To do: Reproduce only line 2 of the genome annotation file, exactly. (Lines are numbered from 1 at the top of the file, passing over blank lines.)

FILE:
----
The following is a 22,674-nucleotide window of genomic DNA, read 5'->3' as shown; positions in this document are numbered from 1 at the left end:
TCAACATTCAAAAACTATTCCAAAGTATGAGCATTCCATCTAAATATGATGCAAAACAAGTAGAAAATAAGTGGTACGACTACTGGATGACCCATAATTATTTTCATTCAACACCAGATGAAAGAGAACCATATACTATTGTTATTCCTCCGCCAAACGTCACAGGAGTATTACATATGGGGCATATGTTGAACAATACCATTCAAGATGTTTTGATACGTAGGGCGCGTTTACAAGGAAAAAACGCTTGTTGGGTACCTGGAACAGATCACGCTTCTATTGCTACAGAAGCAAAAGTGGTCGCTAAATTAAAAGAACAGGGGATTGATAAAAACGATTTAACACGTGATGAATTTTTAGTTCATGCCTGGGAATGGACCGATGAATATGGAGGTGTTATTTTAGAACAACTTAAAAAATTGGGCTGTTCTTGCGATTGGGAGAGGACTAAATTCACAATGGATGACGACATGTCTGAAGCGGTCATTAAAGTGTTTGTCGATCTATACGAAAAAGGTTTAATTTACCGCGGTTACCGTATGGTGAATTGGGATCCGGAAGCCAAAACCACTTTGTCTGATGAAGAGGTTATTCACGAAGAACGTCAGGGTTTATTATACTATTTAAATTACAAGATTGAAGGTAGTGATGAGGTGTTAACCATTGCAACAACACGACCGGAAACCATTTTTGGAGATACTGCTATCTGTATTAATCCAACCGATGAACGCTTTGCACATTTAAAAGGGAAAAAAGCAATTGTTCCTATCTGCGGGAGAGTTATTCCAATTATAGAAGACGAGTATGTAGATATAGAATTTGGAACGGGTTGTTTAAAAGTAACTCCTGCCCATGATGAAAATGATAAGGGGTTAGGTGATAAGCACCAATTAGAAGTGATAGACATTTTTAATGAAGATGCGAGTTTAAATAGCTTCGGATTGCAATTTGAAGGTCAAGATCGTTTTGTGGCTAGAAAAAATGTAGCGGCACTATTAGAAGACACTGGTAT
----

TCAACATTCAAAAACTATTCCAAAGTATGAGCATTCCATCTAAATATGATGCAAAACAAGTAGAAAATAAGTGGTACGACTACTGGATGACCCATAATTATTTTCATTCAACACCAGATGAAAGAGAACCATATACTATTGTTATTCCTCCGCCAAACGTCACAGGAGTATTACATATGGGGCATATGTTGAACAATACCATTCAAGATGTTTTGATACGTAGGGCGCGTTTACAAGGAAAAAACGCTTGTTGGGTACCTGGAACAGATCACGCTTCTATTGCTACAGAAGCAAAAGTGGTCGCTAAATTAAAAGAACAGGGGATTGATAAAAACGATTTAACACGTGATGAATTTTTAGTTCATGCCTGGGAATGGACCGATGAATATGGAGGTGTTATTTTAGAACAACTTAAAAAATTGGGCTGTTCTTGCGATTGGGAGAGGACTAAATTCACAATGGATGACGACATGTCTGAAGCGGTCATTAAAGTGTTTGTCGATCTATACGAAAAAGGTTTAATTTACCGCGGTTACCGTATGGTGAATTGGGATCCGGAAGCCAAAACCACTTTGTCTGATGAAGAGGTTATTCACGAAGAACGTCAGGGTTTATTATACTATTTAAATTACAAGATTGAAGGTAGTGATGAGGTGTTAACCATTGCAACAACACGACCGGAAACCATTTTTGGAGATACTGCTATCTGTATTAATCCAACCGATGAACGCTTTGCACATTTAAAAGGGAAAAAAGCAATTGTTCCTATCTGCGGGAGAGTTATTCCAATTATAGAAGACGAGTATGTAGATATAGAATTTGGAACGGGTTGTTTAAAAGTAACTCCTGCCCATGATGAAAATGATAAGGGGTTAGGTGATAAGCACCAATTAGAAGTGATAGACATTTTTAATGAAGATGCGAGTTTAAATAGCTTCGGATTGCAATTTGAAGGTCAAGATCGTTTTGTGGCTAGAAAAAATGTAGCGGCACTATTAGAAGACACTGGTAT